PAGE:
How your tax dollars helped bring new jobs to a county where they were badly needed

Regional News

SNEEDVILLE, Tenn. (WATE) – Tennessee Governor Bill Lee celebrated part of his 60th birthday Wednesday in Hancock County, cutting a ribbon for the more than 100 new jobs coming to one of the state’s least prosperous areas.

Allied Dispatch Services operates call centers, with contracts including AT&T and PepBoys, in Johnson City, TN and Canada. Their latest center now sits in Hancock County. There, the company plans to fill 112 jobs, with a possibility of future expansion.

Bob Rolfe, Tennessee Department of Economic and Community Development Commissioner, said their primary objectives, as a department, are attracting business and keeping business in the volunteer state.

Typically, he explained, they’re the first party to initiate a job project. This project was the opposite.

“Something that needs to be happening all over the place,” Lee said.

Thomas Harrison, Hancock County Mayor, said to a crowd Wednesday, months after he took office, in 2010, the only manufacturing plant in the county closed.

“Other than county government, those were the last jobs that were here,” he said. He also explained how the idea of bringing a call center to one of Tennessee’s most rural counties came to be. He credits the idea to Allen Borden, TECD’s Deputy Commissioner of Business, Community and Rural Development.

Harrison said Borden thought because the county has many roads that are difficult to navigate, manufacturing jobs might be a challenge.

He envisioned it being prime for a call center, with the right investment.

That was more than three years ago.

The next obstacle was funding to get the infrastructure in place.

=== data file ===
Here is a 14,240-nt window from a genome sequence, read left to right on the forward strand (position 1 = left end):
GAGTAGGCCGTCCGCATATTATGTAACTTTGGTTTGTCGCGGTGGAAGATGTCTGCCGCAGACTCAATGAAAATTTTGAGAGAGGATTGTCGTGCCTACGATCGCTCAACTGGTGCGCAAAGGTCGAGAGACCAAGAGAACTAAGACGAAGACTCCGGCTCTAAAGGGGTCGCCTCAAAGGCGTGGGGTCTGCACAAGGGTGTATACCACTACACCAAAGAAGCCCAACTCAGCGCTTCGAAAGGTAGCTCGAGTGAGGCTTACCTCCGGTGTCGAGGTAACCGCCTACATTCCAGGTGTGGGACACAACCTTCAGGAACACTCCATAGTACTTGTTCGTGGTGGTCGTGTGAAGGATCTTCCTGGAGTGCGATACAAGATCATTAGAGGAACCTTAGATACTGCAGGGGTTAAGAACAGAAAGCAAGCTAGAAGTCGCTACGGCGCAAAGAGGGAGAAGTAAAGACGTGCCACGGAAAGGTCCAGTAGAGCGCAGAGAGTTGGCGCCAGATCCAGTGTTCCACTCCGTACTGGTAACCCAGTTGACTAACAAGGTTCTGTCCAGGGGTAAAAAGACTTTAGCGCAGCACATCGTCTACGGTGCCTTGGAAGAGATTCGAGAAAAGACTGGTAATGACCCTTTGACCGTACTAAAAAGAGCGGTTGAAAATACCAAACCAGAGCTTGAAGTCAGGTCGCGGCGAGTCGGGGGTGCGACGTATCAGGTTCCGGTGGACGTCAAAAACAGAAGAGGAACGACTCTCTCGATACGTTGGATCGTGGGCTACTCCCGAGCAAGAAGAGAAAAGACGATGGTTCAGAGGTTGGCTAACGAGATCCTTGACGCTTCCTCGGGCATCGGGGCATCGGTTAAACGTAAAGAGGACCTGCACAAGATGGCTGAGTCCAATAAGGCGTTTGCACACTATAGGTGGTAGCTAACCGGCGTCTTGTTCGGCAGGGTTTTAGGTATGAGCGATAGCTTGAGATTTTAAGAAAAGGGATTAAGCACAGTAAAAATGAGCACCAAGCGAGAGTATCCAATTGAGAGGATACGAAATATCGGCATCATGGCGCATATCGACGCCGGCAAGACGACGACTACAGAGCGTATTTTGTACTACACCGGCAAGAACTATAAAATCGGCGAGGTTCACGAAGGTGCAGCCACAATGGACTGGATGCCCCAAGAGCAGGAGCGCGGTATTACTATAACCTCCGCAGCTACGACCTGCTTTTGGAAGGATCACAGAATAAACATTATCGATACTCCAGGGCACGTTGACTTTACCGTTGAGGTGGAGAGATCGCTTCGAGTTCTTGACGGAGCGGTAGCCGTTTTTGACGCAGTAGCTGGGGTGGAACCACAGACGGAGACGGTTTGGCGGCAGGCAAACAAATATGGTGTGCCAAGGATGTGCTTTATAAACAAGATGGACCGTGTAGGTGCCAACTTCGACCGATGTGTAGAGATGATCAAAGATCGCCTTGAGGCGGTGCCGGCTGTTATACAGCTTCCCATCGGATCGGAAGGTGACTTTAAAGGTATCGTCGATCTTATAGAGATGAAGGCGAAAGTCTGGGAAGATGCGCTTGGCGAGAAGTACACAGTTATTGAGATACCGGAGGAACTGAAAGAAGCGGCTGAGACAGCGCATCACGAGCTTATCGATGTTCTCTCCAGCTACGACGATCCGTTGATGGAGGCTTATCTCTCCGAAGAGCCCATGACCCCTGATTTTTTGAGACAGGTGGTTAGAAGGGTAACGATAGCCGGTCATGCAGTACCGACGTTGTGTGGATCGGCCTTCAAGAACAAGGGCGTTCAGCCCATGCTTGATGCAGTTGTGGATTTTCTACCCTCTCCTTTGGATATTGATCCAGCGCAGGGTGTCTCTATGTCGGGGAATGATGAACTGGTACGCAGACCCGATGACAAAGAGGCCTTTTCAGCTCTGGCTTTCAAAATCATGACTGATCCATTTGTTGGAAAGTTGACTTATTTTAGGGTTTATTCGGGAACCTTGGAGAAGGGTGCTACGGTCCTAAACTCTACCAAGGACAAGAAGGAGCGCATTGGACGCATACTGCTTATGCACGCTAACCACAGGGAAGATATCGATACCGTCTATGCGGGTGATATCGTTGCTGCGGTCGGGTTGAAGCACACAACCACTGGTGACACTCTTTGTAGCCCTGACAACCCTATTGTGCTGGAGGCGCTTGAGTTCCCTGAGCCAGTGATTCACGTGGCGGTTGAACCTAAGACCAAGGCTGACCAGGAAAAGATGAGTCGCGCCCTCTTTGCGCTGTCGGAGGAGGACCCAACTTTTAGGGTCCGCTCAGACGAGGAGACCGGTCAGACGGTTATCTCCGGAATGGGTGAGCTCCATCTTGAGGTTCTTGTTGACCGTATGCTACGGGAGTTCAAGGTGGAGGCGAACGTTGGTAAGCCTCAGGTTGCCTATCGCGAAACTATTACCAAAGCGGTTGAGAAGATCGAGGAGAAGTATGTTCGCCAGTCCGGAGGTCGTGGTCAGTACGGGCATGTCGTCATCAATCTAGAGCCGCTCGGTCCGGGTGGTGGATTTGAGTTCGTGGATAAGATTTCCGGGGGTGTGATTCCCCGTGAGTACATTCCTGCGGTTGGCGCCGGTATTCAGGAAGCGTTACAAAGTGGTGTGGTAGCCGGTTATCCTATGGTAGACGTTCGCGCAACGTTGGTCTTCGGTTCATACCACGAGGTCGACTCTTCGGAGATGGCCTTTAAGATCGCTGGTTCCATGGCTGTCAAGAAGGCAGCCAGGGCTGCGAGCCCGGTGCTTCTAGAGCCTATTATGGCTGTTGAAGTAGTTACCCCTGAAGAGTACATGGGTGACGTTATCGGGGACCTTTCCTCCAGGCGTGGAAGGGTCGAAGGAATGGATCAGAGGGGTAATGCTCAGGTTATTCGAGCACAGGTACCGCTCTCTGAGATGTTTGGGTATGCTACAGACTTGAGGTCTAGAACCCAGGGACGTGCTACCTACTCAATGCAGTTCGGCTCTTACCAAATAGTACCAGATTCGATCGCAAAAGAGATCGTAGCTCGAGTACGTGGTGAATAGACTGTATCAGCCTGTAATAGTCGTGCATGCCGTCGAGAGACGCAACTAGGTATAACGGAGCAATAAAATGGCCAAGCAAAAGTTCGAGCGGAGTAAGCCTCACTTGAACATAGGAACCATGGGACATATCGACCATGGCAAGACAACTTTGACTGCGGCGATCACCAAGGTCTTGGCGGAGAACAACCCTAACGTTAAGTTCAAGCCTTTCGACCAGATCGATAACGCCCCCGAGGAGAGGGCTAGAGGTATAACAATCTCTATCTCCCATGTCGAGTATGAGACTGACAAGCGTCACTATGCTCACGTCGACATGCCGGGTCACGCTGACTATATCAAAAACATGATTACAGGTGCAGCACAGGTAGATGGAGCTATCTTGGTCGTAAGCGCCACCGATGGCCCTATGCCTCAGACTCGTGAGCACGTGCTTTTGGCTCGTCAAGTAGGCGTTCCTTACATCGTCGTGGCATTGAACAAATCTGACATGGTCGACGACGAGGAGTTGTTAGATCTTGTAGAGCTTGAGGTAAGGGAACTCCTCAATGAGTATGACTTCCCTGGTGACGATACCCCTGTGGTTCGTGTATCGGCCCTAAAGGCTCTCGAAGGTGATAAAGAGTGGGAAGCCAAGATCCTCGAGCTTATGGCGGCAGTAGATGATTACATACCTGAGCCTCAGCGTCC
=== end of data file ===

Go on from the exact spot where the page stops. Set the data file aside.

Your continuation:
Com. Rolfe said nearly $2.5 million was allocated from state ECD grants, federal Rural Appalachian Regional Commission and USDA grants, to build the facility and ensure the right infrastructure for a call center was in place.

“The whole strategy was to go build a building and hopefully a company would arrive. We picked Hancock County because it’s probably the least prosperous in our state and it’s the 95th county,” Commissioner Rolfe added. “The impact on this county, Hancock County, 100 jobs is just like 1,000 job commitment in one of our urban communities across the state,” Rolfe said.

Deana Collins used to travel more than an hour away from her home in Hancock County to work.

She took a job at Allied Dispatch in April, weeks before she found out she was pregnant.

“It’s closer to home, it’s a money-saver. We’re able to put back money for the child. Daycare is close to home. The hours are great here. They work with my schedule and my husband’s schedule. It just hit the nail on the head,” she said. “There’s really not any job opportunities. Having Allied here, it’s a big deal.”

Governor Lee acknowledges the work on the project began before he was in office. But, he highlighted Wednesday rural development has been, and will continue to be, a priority of his administration.

Ultimately, Gov. Lee hopes to duplicate the public/private partnership all around the state.

“It’s a very important day for this county, but it is actually a model for what needs to happen all across Tennessee. Rural Tennessee is a great focus of our administration.”

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